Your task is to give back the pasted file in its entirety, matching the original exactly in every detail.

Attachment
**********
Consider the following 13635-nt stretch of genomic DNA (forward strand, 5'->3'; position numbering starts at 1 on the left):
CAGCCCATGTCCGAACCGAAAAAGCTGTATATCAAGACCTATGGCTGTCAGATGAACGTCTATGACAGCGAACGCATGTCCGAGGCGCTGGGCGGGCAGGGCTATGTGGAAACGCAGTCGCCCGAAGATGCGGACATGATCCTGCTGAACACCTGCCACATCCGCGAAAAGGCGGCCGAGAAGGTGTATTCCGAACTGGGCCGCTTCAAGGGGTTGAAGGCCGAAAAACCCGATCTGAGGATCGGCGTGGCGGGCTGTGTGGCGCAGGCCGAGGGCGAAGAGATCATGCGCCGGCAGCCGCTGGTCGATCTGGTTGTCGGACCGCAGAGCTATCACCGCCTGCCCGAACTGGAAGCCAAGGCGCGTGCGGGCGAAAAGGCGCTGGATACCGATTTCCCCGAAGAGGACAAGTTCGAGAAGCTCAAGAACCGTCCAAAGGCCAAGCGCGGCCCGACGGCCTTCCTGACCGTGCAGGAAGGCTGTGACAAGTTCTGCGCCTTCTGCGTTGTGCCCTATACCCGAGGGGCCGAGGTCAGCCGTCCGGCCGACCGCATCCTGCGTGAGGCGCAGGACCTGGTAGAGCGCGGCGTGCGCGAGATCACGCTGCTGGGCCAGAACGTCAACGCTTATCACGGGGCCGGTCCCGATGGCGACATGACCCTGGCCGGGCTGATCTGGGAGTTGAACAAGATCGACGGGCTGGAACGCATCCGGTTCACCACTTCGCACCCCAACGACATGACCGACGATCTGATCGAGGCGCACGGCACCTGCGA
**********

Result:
Consider the following 13635-nt stretch of genomic DNA (forward strand, 5'->3'; position numbering starts at 1 on the left):
CAGCCCATGTCCGAACCGAAAAAGCTGTATATCAAGACCTATGGCTGTCAGATGAACGTCTATGACAGCGAACGCATGTCCGAGGCGCTGGGCGGGCAGGGCTATGTGGAAACGCAGTCGCCCGAAGATGCGGACATGATCCTGCTGAACACCTGCCACATCCGCGAAAAGGCGGCCGAGAAGGTGTATTCCGAACTGGGCCGCTTCAAGGGGTTGAAGGCCGAAAAACCCGATCTGAGGATCGGCGTGGCGGGCTGTGTGGCGCAGGCCGAGGGCGAAGAGATCATGCGCCGGCAGCCGCTGGTCGATCTGGTTGTCGGACCGCAGAGCTATCACCGCCTGCCCGAACTGGAAGCCAAGGCGCGTGCGGGCGAAAAGGCGCTGGATACCGATTTCCCCGAAGAGGACAAGTTCGAGAAGCTCAAGAACCGTCCAAAGGCCAAGCGCGGCCCGACGGCCTTCCTGACCGTGCAGGAAGGCTGTGACAAGTTCTGCGCCTTCTGCGTTGTGCCCTATACCCGAGGGGCCGAGGTCAGCCGTCCGGCCGACCGCATCCTGCGTGAGGCGCAGGACCTGGTAGAGCGCGGCGTGCGCGAGATCACGCTGCTGGGCCAGAACGTCAACGCTTATCACGGGGCCGGTCCCGATGGCGACATGACCCTGGCCGGGCTGATCTGGGAGTTGAACAAGATCGACGGGCTGGAACGCATCCGGTTCACCACTTCGCACCCCAACGACATGACCGACGATCTGATCGAGGCGCACGGCACCTGCGA